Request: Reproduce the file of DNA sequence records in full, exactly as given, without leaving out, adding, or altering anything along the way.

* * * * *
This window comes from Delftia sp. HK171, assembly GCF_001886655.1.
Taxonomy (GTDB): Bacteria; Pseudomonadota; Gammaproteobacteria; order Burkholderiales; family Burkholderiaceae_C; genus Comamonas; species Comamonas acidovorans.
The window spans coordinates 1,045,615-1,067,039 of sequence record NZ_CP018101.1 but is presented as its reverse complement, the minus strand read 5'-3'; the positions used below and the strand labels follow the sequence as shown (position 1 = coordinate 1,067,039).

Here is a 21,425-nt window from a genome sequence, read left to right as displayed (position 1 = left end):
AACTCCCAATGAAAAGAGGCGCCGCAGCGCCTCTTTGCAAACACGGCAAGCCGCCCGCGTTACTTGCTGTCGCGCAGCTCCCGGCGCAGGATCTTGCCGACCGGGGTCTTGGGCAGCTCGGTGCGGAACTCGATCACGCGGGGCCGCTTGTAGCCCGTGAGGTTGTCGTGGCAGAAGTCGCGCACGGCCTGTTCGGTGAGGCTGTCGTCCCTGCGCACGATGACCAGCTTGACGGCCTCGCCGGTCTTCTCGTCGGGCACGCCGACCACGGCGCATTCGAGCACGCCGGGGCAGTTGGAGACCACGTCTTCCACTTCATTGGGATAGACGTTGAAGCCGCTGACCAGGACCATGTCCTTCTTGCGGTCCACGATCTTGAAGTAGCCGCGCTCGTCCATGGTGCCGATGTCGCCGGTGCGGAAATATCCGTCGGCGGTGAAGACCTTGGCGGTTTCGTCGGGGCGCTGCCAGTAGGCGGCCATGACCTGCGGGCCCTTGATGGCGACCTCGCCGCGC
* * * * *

This window comes from Delftia sp. HK171, assembly GCF_001886655.1.
Taxonomy (GTDB): Bacteria; Pseudomonadota; Gammaproteobacteria; order Burkholderiales; family Burkholderiaceae_C; genus Comamonas; species Comamonas acidovorans.
The window spans coordinates 1,045,615-1,067,039 of sequence record NZ_CP018101.1 but is presented as its reverse complement, the minus strand read 5'-3'; the positions used below and the strand labels follow the sequence as shown (position 1 = coordinate 1,067,039).

Here is a 21,425-nt window from a genome sequence, read left to right as displayed (position 1 = left end):
AACTCCCAATGAAAAGAGGCGCCGCAGCGCCTCTTTGCAAACACGGCAAGCCGCCCGCGTTACTTGCTGTCGCGCAGCTCCCGGCGCAGGATCTTGCCGACCGGGGTCTTGGGCAGCTCGGTGCGGAACTCGATCACGCGGGGCCGCTTGTAGCCCGTGAGGTTGTCGTGGCAGAAGTCGCGCACGGCCTGTTCGGTGAGGCTGTCGTCCCTGCGCACGATGACCAGCTTGACGGCCTCGCCGGTCTTCTCGTCGGGCACGCCGACCACGGCGCATTCGAGCACGCCGGGGCAGTTGGAGACCACGTCTTCCACTTCATTGGGATAGACGTTGAAGCCGCTGACCAGGACCATGTCCTTCTTGCGGTCCACGATCTTGAAGTAGCCGCGCTCGTCCATGGTGCCGATGTCGCCGGTGCGGAAATATCCGTCGGCGGTGAAGACCTTGGCGGTTTCGTCGGGGCGCTGCCAGTAGGCGGCCATGACCTGCGGGCCCTTGATGGCGACCTCGCCGCGC